Gold diggers, gangs and booze

2013-03-10 10:00

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Tinashe’s* grand house along the main road in Matsulu is among the few with a remote controlled security gate. Through palisade sections in his high-brick wall, one can catch a glimpse of his white Range Rover, worth about R500 000.

The Zimbabwe national is known around the township outside Nelspruit as the “money maker”.

He trades in gold mined illegally by hundreds of men in abandoned shafts in nearby Barberton.

But these men also dig illegally in operating mines – owned by groups like Shanduka and Pan African Resources – in the area.

Tinashe’s bling life is the envy of his down-at-heel township neighbours.

Although they cannot say for sure how much money he makes, those close to him say he has a “meter” – township slang for a million rand – at any given time.

He also owns a second house in another section of the township and drives a collection of luxury cars including a Mini Cooper and a VW Scirocco.

Rumour has it that he buys cars for some of his many girlfriends, one of whom drives a Peugeot cabriolet.

Predictably, perhaps, Tinashe declined an interview.

“How did you get my number?” he demanded, before promising to phone back.

He never did, and switched his phone off.

But he’s not the only illegal gold trader around.

Others like him are known in their communities for dealing in gold but they somehow avoid jail because they have the means to pay their way out of trouble.

Tinashe was arrested last year but was out in no time.

Those close to him say his money enabled him to smuggle a cellphone into his cell and he kept running his business from jail.

“That guy gives R100 000 to police and they leave him (alone),” says Sibusiso*, a soft-spoken young man in his early 20s. He is an illegal miner who exchanges his gold for cash through Tinashe.

He says: “One day he showed me the boot of his Mini Cooper, which was full of cash. That was the first time in my life I saw such an amount of cash. He’s the kind of a man who asks you how much you want and just gives you the cash whether it’s R4 000 or R10 000.”

Tinashe and others like him buy raw gold mined in abandoned mine shafts.

The miners also work in operating mines including Lily Mine, Fair View, Sheba and Consort.

The men who work illegally underground risk their lives to make far less money than those to whom they sell.

Not only are they at risk of rockfalls and shaft collapses, but they also fall victim to gang turf wars waged underground.

Deaths and murders go unreported, and just how many lose their lives is unknown.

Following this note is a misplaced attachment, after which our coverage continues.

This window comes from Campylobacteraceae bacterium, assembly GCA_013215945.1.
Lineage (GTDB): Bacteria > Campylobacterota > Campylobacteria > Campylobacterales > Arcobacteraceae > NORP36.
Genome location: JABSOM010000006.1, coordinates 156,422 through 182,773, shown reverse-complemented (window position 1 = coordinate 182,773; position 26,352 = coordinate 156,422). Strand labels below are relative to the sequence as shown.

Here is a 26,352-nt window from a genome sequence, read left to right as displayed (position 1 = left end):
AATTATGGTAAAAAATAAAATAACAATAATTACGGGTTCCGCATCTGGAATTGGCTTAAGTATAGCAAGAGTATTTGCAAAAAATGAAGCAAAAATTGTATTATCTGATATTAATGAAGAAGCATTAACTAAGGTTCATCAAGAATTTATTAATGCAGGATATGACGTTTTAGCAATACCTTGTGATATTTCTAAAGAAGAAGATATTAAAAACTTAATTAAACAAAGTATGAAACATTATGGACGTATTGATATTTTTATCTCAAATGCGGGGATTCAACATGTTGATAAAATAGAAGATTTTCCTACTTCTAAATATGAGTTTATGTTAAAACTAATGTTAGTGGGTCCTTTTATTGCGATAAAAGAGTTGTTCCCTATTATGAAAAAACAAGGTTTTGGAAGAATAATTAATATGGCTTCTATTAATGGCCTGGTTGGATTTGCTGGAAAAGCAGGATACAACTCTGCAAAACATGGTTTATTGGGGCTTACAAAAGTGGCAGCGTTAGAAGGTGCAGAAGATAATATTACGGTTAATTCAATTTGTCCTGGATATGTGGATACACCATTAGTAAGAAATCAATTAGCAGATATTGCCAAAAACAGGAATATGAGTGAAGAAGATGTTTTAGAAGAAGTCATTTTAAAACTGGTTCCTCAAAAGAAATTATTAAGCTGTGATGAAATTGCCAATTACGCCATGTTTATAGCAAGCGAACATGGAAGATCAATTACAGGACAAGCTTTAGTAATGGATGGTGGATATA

According to Barberton police spokesperson, Constable Mxolisi Nyundu, more than 50 illegal miners have been arrested since January, and between two and four are arrested each day.

He says: “It’s difficult to police them because they work underground. We get to arrest them as and when the mine security guards find them.”

The middlemen sell this gold through their connections on the black market.

The raw gold then gets taken to Joburg, where it is sold.

But the illegal miners don’t know what happens from there.

Sibusiso says local miners do not have connections on the black market.

“We have no choice but to exchange our gold with Zimbabweans as all the middlemen are from there.”

However, he claims to have struck it lucky himself, once making R320 000 from a handful of gold he dug up one week back in 2009.

He took City Press to Sinqobile, a settlement of low-cost government homes outside Barberton, to point out a car wash where exchanges between the diggers and the middlemen take place.

The area looks poor, but that is where you get to see beautiful cars and men enjoying their booze.

“You would think it’s a normal car wash. (But) that’s where we do business,” says Sibusiso.

According to Professor Robert Thornton, a Wits University anthropologist who is also researching illegal gold mining in Barberton, dealers like Tinashe had many uses for their cash.

“They usually spend it and it’s gone. Some of them are more discreet and spend it on alcohol and women. I know two of them who fund churches. Some of their money goes to sangomas and prophets to protect them,” he says.

Thornton confirms that the middlemen hailed from countries such as Zimbabwe and the Democratic Republic of the Congo, where illegal gold mining is big business.

Although mining companies have beefed up their security and have clamped down on theft over the past few years, the illegal miners still find new ways of getting their gold.

Qwabe*, another illegal miner, says they bribe security guards who then give them work uniforms to mine in, then they look like employees.

And getting miners like Sibusiso to stop will be a very difficult task.

“I know all the routes underground like the palm of my hand,” says Qwabe.

“I enter through an old shaft and go until I reach places where mines are extracting gold. The miners get scared but do nothing to us.”

As long as Sibusiso and Qwabe get the precious metal, Tinashe’s life will remain bling.

* Not their real names

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